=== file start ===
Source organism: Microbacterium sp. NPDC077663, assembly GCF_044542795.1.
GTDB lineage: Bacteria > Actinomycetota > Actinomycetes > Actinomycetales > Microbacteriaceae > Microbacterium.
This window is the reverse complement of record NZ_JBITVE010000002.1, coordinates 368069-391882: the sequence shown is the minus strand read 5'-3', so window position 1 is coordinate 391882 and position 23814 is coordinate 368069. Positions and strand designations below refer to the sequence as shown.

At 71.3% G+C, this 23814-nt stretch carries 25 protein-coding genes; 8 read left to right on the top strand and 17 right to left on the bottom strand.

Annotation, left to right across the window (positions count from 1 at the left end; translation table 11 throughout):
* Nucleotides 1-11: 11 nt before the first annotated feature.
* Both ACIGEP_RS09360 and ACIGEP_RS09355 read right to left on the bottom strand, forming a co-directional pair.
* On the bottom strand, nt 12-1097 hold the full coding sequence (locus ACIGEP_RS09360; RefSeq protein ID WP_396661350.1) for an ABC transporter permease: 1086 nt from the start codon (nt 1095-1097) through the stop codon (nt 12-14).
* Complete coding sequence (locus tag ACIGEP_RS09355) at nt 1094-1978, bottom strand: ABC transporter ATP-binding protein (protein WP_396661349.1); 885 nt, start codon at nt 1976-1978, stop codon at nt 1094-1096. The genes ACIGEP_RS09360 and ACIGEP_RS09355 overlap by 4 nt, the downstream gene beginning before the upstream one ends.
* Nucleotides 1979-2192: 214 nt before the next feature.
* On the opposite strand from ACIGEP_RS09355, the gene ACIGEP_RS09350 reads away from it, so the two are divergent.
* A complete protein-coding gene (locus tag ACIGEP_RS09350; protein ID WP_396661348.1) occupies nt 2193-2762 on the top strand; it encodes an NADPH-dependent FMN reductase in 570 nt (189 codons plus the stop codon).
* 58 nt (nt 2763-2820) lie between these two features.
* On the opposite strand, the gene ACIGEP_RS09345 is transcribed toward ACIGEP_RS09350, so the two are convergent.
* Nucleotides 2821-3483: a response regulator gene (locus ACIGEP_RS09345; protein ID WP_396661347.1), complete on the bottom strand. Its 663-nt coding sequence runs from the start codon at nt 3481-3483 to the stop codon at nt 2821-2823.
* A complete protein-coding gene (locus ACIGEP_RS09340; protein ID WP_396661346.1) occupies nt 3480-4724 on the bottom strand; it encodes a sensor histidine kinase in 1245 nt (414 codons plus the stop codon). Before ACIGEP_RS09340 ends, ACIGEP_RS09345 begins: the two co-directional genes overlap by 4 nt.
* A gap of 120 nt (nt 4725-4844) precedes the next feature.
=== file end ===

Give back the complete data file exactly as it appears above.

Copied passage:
Source organism: Microbacterium sp. NPDC077663, assembly GCF_044542795.1.
GTDB lineage: Bacteria > Actinomycetota > Actinomycetes > Actinomycetales > Microbacteriaceae > Microbacterium.
This window is the reverse complement of record NZ_JBITVE010000002.1, coordinates 368069-391882: the sequence shown is the minus strand read 5'-3', so window position 1 is coordinate 391882 and position 23814 is coordinate 368069. Positions and strand designations below refer to the sequence as shown.

At 71.3% G+C, this 23814-nt stretch carries 25 protein-coding genes; 8 read left to right on the top strand and 17 right to left on the bottom strand.

Annotation, left to right across the window (positions count from 1 at the left end; translation table 11 throughout):
* Nucleotides 1-11: 11 nt before the first annotated feature.
* Both ACIGEP_RS09360 and ACIGEP_RS09355 read right to left on the bottom strand, forming a co-directional pair.
* On the bottom strand, nt 12-1097 hold the full coding sequence (locus ACIGEP_RS09360; RefSeq protein ID WP_396661350.1) for an ABC transporter permease: 1086 nt from the start codon (nt 1095-1097) through the stop codon (nt 12-14).
* Complete coding sequence (locus tag ACIGEP_RS09355) at nt 1094-1978, bottom strand: ABC transporter ATP-binding protein (protein WP_396661349.1); 885 nt, start codon at nt 1976-1978, stop codon at nt 1094-1096. The genes ACIGEP_RS09360 and ACIGEP_RS09355 overlap by 4 nt, the downstream gene beginning before the upstream one ends.
* Nucleotides 1979-2192: 214 nt before the next feature.
* On the opposite strand from ACIGEP_RS09355, the gene ACIGEP_RS09350 reads away from it, so the two are divergent.
* A complete protein-coding gene (locus tag ACIGEP_RS09350; protein ID WP_396661348.1) occupies nt 2193-2762 on the top strand; it encodes an NADPH-dependent FMN reductase in 570 nt (189 codons plus the stop codon).
* 58 nt (nt 2763-2820) lie between these two features.
* On the opposite strand, the gene ACIGEP_RS09345 is transcribed toward ACIGEP_RS09350, so the two are convergent.
* Nucleotides 2821-3483: a response regulator gene (locus ACIGEP_RS09345; protein ID WP_396661347.1), complete on the bottom strand. Its 663-nt coding sequence runs from the start codon at nt 3481-3483 to the stop codon at nt 2821-2823.
* A complete protein-coding gene (locus ACIGEP_RS09340; protein ID WP_396661346.1) occupies nt 3480-4724 on the bottom strand; it encodes a sensor histidine kinase in 1245 nt (414 codons plus the stop codon). Before ACIGEP_RS09340 ends, ACIGEP_RS09345 begins: the two co-directional genes overlap by 4 nt.
* A gap of 120 nt (nt 4725-4844) precedes the next feature.